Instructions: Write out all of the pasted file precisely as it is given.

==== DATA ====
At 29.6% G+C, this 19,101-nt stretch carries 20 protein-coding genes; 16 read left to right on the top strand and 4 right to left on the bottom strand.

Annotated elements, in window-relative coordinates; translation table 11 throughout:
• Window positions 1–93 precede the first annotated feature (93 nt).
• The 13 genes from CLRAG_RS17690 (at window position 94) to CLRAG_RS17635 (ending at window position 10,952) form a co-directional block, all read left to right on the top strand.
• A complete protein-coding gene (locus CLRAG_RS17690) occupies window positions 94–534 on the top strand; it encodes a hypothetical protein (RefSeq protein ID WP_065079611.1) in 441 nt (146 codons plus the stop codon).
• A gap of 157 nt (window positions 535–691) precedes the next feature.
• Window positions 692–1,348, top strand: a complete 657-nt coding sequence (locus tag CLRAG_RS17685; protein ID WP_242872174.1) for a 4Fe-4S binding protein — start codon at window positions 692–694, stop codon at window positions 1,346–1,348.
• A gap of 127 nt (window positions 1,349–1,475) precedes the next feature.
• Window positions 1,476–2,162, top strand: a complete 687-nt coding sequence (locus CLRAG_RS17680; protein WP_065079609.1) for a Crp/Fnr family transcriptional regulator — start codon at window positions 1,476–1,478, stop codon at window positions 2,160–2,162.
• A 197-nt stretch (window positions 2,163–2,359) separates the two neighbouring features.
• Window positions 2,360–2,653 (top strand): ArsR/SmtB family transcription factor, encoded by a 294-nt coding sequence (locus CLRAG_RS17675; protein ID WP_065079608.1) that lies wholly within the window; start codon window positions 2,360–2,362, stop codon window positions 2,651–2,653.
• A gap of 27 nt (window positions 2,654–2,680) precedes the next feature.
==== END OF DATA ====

At 29.6% G+C, this 19,101-nt stretch carries 20 protein-coding genes; 16 read left to right on the top strand and 4 right to left on the bottom strand.

Annotated elements, in window-relative coordinates; translation table 11 throughout:
• Window positions 1–93 precede the first annotated feature (93 nt).
• The 13 genes from CLRAG_RS17690 (at window position 94) to CLRAG_RS17635 (ending at window position 10,952) form a co-directional block, all read left to right on the top strand.
• A complete protein-coding gene (locus CLRAG_RS17690) occupies window positions 94–534 on the top strand; it encodes a hypothetical protein (RefSeq protein ID WP_065079611.1) in 441 nt (146 codons plus the stop codon).
• A gap of 157 nt (window positions 535–691) precedes the next feature.
• Window positions 692–1,348, top strand: a complete 657-nt coding sequence (locus tag CLRAG_RS17685; protein ID WP_242872174.1) for a 4Fe-4S binding protein — start codon at window positions 692–694, stop codon at window positions 1,346–1,348.
• A gap of 127 nt (window positions 1,349–1,475) precedes the next feature.
• Window positions 1,476–2,162, top strand: a complete 687-nt coding sequence (locus CLRAG_RS17680; protein WP_065079609.1) for a Crp/Fnr family transcriptional regulator — start codon at window positions 1,476–1,478, stop codon at window positions 2,160–2,162.
• A 197-nt stretch (window positions 2,163–2,359) separates the two neighbouring features.
• Window positions 2,360–2,653 (top strand): ArsR/SmtB family transcription factor, encoded by a 294-nt coding sequence (locus CLRAG_RS17675; protein ID WP_065079608.1) that lies wholly within the window; start codon window positions 2,360–2,362, stop codon window positions 2,651–2,653.
• A gap of 27 nt (window positions 2,654–2,680) precedes the next feature.